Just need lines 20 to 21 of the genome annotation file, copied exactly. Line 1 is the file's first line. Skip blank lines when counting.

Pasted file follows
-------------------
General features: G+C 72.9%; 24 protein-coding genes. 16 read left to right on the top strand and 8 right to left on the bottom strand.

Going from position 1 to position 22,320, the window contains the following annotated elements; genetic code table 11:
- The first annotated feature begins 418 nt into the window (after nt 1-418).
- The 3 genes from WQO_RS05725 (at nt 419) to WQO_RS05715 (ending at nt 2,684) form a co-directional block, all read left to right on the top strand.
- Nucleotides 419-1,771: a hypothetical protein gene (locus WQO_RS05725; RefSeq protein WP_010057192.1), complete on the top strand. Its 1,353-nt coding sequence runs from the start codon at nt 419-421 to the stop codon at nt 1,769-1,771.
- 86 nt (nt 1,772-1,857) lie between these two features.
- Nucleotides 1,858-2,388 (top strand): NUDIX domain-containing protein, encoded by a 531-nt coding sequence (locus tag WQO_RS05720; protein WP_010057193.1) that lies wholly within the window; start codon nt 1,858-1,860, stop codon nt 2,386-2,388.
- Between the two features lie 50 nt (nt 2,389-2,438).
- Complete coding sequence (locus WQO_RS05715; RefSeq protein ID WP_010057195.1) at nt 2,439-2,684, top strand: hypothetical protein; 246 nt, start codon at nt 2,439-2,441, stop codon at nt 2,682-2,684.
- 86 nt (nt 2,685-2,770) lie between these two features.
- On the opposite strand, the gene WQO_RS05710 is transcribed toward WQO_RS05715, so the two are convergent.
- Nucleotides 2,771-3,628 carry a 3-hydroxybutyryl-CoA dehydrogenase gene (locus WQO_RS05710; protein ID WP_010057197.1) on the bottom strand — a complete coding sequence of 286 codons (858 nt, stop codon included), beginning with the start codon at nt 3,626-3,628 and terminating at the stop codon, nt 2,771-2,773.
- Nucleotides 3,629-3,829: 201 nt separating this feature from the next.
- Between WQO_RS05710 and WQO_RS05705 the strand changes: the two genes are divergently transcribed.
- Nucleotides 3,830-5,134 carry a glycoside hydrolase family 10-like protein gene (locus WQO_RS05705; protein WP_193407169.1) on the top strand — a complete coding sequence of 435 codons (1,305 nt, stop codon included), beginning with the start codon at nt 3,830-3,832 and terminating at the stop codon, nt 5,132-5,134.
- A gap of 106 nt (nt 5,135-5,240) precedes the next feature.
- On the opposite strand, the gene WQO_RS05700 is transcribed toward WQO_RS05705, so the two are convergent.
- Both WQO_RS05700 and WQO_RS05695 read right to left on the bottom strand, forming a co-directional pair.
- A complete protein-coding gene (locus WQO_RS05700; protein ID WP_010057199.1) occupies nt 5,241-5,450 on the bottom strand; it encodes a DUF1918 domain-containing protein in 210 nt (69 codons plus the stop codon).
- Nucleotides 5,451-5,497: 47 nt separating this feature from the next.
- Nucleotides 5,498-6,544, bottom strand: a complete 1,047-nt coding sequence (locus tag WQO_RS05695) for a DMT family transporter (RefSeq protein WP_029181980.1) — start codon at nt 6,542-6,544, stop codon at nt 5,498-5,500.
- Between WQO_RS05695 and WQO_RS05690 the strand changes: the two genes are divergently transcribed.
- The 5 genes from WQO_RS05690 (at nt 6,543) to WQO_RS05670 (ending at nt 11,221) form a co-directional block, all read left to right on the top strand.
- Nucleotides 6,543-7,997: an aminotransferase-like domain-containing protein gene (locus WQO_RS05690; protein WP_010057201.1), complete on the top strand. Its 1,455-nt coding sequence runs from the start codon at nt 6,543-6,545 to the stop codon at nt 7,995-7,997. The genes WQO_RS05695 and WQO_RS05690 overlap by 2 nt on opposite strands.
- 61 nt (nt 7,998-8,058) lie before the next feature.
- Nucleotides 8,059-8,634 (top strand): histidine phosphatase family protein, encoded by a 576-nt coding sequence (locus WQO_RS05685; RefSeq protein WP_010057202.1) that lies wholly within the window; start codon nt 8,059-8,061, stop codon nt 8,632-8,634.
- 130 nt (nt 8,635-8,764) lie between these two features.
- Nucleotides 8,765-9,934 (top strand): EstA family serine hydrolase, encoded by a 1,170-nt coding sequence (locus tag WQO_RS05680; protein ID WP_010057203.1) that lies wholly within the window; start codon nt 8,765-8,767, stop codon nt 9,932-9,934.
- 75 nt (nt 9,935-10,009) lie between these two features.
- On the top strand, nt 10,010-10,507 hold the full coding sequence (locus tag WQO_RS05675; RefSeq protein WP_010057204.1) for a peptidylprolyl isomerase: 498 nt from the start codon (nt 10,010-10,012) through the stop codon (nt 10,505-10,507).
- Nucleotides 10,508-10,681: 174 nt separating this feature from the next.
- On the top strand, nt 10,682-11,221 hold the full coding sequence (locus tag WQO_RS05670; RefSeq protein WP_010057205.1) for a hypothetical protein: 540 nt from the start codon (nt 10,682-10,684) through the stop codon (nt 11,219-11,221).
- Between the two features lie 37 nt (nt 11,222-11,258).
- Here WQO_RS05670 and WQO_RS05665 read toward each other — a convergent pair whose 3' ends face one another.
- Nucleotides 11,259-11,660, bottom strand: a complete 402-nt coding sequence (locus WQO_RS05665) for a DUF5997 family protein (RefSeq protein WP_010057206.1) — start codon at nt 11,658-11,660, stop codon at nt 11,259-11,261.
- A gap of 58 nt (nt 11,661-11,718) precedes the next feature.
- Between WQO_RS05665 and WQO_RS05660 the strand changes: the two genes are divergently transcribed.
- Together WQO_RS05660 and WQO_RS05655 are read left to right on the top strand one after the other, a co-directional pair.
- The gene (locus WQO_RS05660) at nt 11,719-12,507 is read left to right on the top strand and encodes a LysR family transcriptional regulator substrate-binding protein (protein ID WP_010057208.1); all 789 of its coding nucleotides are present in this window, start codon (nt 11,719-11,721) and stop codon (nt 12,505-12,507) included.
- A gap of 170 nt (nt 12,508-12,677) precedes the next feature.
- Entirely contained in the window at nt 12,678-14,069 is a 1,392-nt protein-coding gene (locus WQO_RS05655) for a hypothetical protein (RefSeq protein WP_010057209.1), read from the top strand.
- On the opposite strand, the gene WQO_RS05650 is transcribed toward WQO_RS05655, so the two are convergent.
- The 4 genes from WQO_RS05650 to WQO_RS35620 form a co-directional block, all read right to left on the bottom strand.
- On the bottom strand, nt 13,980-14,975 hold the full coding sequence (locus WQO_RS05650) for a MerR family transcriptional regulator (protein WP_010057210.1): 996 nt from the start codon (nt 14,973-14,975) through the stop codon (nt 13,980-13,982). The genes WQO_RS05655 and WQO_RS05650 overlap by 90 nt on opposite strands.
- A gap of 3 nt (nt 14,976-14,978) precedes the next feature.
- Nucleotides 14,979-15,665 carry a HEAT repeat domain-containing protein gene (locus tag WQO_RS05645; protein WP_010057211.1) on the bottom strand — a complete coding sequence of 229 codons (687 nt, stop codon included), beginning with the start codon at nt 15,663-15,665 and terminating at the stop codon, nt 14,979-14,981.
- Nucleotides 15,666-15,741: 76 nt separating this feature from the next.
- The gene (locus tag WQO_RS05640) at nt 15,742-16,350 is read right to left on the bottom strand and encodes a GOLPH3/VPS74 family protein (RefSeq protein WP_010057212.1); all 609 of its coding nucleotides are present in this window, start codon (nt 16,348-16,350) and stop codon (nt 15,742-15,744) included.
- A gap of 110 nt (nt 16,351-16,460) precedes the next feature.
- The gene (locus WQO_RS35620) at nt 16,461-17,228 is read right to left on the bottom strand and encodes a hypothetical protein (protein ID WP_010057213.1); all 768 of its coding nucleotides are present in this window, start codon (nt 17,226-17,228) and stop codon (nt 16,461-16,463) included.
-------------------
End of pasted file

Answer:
- Nucleotides 5,451-5,497: 47 nt separating this feature from the next.
- Nucleotides 5,498-6,544, bottom strand: a complete 1,047-nt coding sequence (locus tag WQO_RS05695) for a DMT family transporter (RefSeq protein WP_029181980.1) — start codon at nt 6,542-6,544, stop codon at nt 5,498-5,500.